One of the things that makes Munich such a special destination are the many beer gardens where you can get a liter (yes, a LITER) of beer and maybe a snack if you are hungry. Many beer gardens will even allow you to bring your own food. These beer gardens started in 1812 and remain an important part of Munich's culture and social scene. When the beer gardens close, there are plenty of bars that stay open all night, and you can even have a beer walking down the street on your way.

Germany, in general, gets an extra bump for finding ways to create delicious beer despite their rigid Reinheitsgebot purity law that only allows the use of water, malts, hops, and yeast.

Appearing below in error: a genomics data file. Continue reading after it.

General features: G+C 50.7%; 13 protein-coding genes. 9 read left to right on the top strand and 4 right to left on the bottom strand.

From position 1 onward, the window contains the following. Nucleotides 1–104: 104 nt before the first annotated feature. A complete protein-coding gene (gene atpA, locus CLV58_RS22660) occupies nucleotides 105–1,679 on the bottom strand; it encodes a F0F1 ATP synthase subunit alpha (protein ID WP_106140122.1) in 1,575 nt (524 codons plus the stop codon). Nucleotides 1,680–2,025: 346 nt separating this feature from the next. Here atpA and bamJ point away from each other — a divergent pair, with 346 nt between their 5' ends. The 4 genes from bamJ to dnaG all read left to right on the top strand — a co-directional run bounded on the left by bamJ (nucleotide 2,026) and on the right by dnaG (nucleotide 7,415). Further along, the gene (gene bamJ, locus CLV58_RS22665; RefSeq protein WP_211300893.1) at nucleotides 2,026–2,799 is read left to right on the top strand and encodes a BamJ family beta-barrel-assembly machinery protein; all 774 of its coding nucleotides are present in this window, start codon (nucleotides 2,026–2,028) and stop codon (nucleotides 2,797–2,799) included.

4. Amsterdam, Netherlands

Much better known for a different form of relaxation, Amsterdam's beer scene would suprise many, but you have to know where to look. If you do, you will find that the Netherlands' geographical location between Belgium and Germany have created a unique beer culture that is comprised of a love for imported Belgian beers as well as locally made, German bock style beers. In fact, the city has 2 annual festivals that celebrate the style - PINT Bokbierfestival and the Meibokfestival.

There are 9 brewers in the city. Although a little out of the way, Brouwerij 't IJ brews some pretty good beer and is located in a windmill. For a history lesson, you might want to check out the Heineken Experience tour and museum.